Naval Reactors was different, and it took me about three years to figure out what it was all about. Most places in the Navy, when you become a department head you’ve been a division officer so you know what department heads do. You become an XO you’ve been a department head. On and on. When you become CO, you’ve been an XO so it shouldn’t be a great—for some people it is—it shouldn’t be a great thing. You learn it very quickly. But Naval Reactors—I thought about this a lot after I kind of divined what was going on. It took about three years out of the eight to figure out I really had a handle on this job.
Paul Stillwell: What are some of the things you learned? Or is that what you’ve just enumerated?
Admiral DeMars: Just what I enumerated, I think. Well, the vastness of the organization, and also how to deal with civilians. All of a sudden I was dealing with civilians, largely. I didn’t find that that much of a problem but, at the same time, I found out that the people working at the two DoE labs, they were more Naval Reactors people than they were GE and Westinghouse people. They were proud to be part of that, they worked their whole life at that, they would retire from that. And so you had to maintain that. The shipyards were proud of what they did, and on and on and on.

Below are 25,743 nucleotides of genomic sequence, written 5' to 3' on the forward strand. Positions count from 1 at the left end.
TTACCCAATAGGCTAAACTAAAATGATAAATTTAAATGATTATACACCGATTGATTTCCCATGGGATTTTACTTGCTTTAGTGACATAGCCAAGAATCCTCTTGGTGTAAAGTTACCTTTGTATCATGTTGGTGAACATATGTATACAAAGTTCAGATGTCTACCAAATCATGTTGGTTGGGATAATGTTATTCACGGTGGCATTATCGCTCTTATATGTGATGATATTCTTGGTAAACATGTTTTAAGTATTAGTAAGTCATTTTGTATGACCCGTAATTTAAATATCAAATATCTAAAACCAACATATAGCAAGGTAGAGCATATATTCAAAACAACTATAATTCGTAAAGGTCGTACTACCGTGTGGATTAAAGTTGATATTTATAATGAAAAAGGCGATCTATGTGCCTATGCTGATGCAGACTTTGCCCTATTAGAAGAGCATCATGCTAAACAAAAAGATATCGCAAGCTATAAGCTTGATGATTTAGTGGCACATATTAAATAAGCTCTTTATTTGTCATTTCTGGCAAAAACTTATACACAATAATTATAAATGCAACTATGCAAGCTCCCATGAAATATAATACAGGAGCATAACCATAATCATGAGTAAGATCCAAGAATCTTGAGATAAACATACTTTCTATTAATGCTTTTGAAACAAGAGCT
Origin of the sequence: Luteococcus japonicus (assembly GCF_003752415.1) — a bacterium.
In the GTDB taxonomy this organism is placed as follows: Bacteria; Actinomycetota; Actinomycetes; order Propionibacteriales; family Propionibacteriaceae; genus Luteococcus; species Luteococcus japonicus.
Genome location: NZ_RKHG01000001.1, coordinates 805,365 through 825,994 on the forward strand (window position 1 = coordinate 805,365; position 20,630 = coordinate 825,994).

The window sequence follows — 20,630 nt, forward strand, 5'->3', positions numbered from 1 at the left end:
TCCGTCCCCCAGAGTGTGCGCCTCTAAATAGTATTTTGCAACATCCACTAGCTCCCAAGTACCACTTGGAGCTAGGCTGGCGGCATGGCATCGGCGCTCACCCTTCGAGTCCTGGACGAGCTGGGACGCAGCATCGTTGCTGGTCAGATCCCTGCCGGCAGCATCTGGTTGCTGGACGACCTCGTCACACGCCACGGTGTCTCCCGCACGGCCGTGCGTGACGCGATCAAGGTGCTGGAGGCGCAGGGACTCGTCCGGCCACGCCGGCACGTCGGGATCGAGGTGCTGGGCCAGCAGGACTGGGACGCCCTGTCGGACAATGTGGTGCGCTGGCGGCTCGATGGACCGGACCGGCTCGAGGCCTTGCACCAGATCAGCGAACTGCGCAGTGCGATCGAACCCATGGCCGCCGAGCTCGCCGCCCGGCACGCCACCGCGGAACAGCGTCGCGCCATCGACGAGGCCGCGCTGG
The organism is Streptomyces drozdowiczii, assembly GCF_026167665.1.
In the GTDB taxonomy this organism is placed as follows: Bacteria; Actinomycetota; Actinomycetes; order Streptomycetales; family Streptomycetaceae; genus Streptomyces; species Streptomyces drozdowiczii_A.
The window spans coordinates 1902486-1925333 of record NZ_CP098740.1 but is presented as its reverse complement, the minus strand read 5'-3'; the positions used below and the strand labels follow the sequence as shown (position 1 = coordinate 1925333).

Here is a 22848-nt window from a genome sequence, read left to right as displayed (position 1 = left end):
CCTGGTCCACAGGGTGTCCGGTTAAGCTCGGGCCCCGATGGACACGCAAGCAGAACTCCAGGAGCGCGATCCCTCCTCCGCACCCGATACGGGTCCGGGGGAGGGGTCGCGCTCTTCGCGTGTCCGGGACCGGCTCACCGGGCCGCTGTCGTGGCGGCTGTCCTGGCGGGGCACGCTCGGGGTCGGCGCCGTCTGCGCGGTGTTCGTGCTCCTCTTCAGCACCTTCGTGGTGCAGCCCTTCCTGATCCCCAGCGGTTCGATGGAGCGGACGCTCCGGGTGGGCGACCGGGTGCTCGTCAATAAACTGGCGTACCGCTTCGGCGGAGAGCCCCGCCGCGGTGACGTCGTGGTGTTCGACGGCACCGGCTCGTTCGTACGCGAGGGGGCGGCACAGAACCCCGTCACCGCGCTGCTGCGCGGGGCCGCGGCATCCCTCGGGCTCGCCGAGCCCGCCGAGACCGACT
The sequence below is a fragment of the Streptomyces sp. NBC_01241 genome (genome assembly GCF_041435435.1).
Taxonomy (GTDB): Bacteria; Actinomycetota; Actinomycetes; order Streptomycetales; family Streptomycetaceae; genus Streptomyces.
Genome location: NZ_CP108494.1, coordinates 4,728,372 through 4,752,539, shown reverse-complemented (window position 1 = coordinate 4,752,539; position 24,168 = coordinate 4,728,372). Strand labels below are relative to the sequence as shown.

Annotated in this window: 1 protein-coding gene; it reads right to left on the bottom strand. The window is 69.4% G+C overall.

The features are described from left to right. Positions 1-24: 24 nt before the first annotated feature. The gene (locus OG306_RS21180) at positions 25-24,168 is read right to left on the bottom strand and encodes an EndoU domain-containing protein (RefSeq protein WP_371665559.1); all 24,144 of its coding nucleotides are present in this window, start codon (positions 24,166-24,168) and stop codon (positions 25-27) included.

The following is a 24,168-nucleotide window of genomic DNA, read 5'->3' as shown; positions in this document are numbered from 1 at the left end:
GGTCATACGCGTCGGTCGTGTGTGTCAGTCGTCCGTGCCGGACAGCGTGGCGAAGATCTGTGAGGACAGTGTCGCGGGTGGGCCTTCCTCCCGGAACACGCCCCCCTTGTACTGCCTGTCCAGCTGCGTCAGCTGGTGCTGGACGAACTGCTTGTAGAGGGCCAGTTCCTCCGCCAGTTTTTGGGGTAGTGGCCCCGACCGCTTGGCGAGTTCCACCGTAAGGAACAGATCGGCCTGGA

Main Navy was the popular name for the old Navy Department building at 17th Street and Constitution Avenue in Washington, D.C. The building remained in use from its opening in 1918 until the early 1970s, when President Richard Nixon directed that it be demolished. The adjacent Munitions Building was long occupied by the War Department. In 1943, with the opening of the Pentagon, the Army moved out and transferred the Munitions Building to the Navy.
 Robert Panoff was a civilian engineer who had met Rickover while both were with the Bureau of Ships during World War II. Panoff specialized in submarine design issues.
 Jaygee – lieutenant (junior grade).
 TQL – total quality leadership is a method by which management and employees can become involved in the continuous improvement of the production of goods and services. It involves soliciting inputs from employees and acting on them.